“five suggestions that can work to open mathematics tasks and increase their potential for learning: Open up the task so that there are multiple methods, pathways, and representations. Include inquiry opportunities. Ask the problem before teaching the method. Add a visual component and ask students how they see the mathematics. Extend the task to make it lower floor and higher ceiling. Ask students to convince and reason; be skeptical.”

All quotes from

Jo Boaler, Mathematical Mindsets: Unleashing Students’ Potential through Creative Math, Inspiring Messages and Innovative Teaching

Those who can, teach statistics

The phrase I despise more than any in popular use (and believe me there are many contenders) is “Those who can, do, and those who can’t, teach.” I like many of the sayings of George Bernard Shaw, but this one is dismissive, and ignorant and born of jealousy. To me, the ability to teach something is a step higher than being able to do it. The PhD, the highest qualification in academia, is a doctorate. The word “doctor” comes from the Latin word for teacher.

Teaching is a noble profession, on which all other noble professions rest. Teachers are generally motivated by altruism, and often go well beyond the requirements of their job-description to help students. Teachers are derided for their lack of importance, and the easiness of their job. Yet at the same time teachers are expected to undo the ills of society. Everyone “knows” what teachers should do better. Teachers are judged on their output, as if they were the only factor in the mix. Yet how many people really believe their success or failure is due only to the efforts of their teacher?

For some people, teaching comes naturally. But even then, there is the need for pedagogical content knowledge. Teaching is not a generic skill that transfers seamlessly between disciplines. You must be a thinker to be a good teacher. It is not enough to perpetuate the methods you were taught with. Reflection is a necessary part of developing as a teacher. I wrote in an earlier post, “You’re teaching it wrong”, about the process of reflection. Teachers need to know their material, and keep up-to-date with ways of teaching it. They need to be aware of ways that students will have difficulties. Teachers, by sharing ideas and research, can be part of a communal endeavour to increase both content knowledge and pedagogical content knowledge.

There is a difference between being an explainer and being a teacher. Sal Khan, maker of the Khan Academy videos, is a very good explainer. Consequently many students who view the videos are happy that elements of maths and physics that they couldn’t do, have been explained in such a way that they can solve homework problems. This is great. Explaining is an important element in teaching. My own videos aim to explain in such a way that students make sense of difficult concepts, though some videos also illustrate procedure.

Teaching is much more than explaining. Teaching includes awakening a desire to learn and providing the experiences that will help a student to learn.  In these days of ever-expanding knowledge, a content-driven approach to learning and teaching will not serve our citizens well in the long run. Students need to be empowered to seek learning, to criticize, to integrate their knowledge with their life experiences. Learning should be a transformative experience. For this to take place, the teachers need to employ a variety of learner-focussed approaches, as well as explaining.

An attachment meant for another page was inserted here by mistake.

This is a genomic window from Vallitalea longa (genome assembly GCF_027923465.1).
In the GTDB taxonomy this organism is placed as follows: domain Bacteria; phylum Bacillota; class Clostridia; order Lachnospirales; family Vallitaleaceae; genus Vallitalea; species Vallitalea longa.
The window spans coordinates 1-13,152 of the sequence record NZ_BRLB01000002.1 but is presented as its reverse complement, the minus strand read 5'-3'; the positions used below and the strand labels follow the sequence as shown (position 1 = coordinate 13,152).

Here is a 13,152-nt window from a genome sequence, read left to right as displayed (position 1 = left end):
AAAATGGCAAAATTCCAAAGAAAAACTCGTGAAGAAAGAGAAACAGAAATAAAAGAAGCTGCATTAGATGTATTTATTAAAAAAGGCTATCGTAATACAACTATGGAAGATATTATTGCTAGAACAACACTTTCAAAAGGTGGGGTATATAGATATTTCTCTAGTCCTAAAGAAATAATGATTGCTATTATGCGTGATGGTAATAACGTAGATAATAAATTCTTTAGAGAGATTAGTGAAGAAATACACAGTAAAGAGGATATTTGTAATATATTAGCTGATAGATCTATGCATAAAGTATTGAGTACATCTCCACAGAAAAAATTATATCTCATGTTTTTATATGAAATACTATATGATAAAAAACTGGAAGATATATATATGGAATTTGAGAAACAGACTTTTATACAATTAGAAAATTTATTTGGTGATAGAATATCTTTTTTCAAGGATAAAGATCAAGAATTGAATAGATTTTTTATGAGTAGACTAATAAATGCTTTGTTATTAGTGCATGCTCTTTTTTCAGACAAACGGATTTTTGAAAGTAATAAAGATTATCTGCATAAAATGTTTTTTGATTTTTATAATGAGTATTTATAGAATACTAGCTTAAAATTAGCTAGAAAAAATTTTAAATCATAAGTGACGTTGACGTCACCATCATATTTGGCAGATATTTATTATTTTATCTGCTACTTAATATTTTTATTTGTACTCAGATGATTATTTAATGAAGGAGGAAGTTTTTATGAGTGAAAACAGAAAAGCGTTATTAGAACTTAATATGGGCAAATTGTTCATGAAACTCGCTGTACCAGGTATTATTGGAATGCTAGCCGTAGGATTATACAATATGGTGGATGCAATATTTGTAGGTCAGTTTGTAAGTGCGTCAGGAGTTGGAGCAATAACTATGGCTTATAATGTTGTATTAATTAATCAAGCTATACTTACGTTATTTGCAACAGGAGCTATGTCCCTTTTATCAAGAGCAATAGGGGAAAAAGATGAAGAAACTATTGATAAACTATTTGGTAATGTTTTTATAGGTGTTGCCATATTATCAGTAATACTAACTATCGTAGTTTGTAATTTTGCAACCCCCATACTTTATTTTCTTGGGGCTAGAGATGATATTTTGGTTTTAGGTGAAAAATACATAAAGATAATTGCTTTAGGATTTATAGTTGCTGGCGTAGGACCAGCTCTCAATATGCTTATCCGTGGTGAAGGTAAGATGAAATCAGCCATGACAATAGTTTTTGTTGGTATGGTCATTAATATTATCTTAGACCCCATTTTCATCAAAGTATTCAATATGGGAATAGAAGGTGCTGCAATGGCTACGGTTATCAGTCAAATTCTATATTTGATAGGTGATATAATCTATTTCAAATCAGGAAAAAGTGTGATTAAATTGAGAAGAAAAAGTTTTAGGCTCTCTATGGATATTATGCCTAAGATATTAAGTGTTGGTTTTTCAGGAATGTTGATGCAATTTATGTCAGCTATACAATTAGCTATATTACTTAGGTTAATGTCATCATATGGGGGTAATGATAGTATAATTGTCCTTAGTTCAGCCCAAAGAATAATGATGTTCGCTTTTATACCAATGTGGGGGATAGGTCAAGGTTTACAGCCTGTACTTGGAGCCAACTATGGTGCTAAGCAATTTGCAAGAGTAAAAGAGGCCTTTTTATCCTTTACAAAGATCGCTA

It cracks me up, the way sugary cereals are advertised as “part of a healthy breakfast”. It isn’t exactly lying, but the healthy breakfast would do pretty well without the sugar-filled cereal. Explanations really are part of a good learning experience, but need to be complemented by discussion, participation, practice and critique.  Explanations are like porridge – healthy, but not a complete breakfast on their own.

Why statistics is so hard to teach

“I’m taking statistics in college next year, and I can’t wait!” said nobody ever!

Not many people actually want to study statistics. Fortunately many people have no choice but to study statistics, as they need it. How much nicer it would be to think that people were studying your subject because they wanted to, rather than because it is necessary for psychology/medicine/biology etc.

In New Zealand, with the changed school curriculum that gives greater focus to statistics, there is a possibility that one day students will be excited to study stats. I am impressed at the way so many teachers have embraced the changed curriculum, despite limited resources, and late changes to assessment specifications. In a few years as teachers become more familiar with and start to specialise in statistics, the change will really take hold, and the rest of the world will watch in awe.

In the meantime, though, let us look at why statistics is difficult to teach.

  1. Students generally take statistics out of necessity.
  2. Statistics is a mixture of quantitative and communication skills.
  3. It is not clear which are right and wrong answers.
  4. Statistical terminology is both vague and specific.
  5. It is difficult to get good resources, using real data in meaningful contexts.
  6. One of the basic procedures, hypothesis testing, is counter-intuitive.
  7. Because the teaching of statistics is comparatively recent, there is little developed pedagogical content knowledge. (Though this is growing)
  8. Technology is forever advancing, requiring regular updating of materials and teaching approaches.

On the other hand, statistics is also a fantastic subject to teach.

  1. Statistics is immediately applicable to life.
  2. It links in with interesting and diverse contexts, including subjects students themselves take.
  3. Studying statistics enables class discussion and debate.
  4. Statistics is necessary and does good.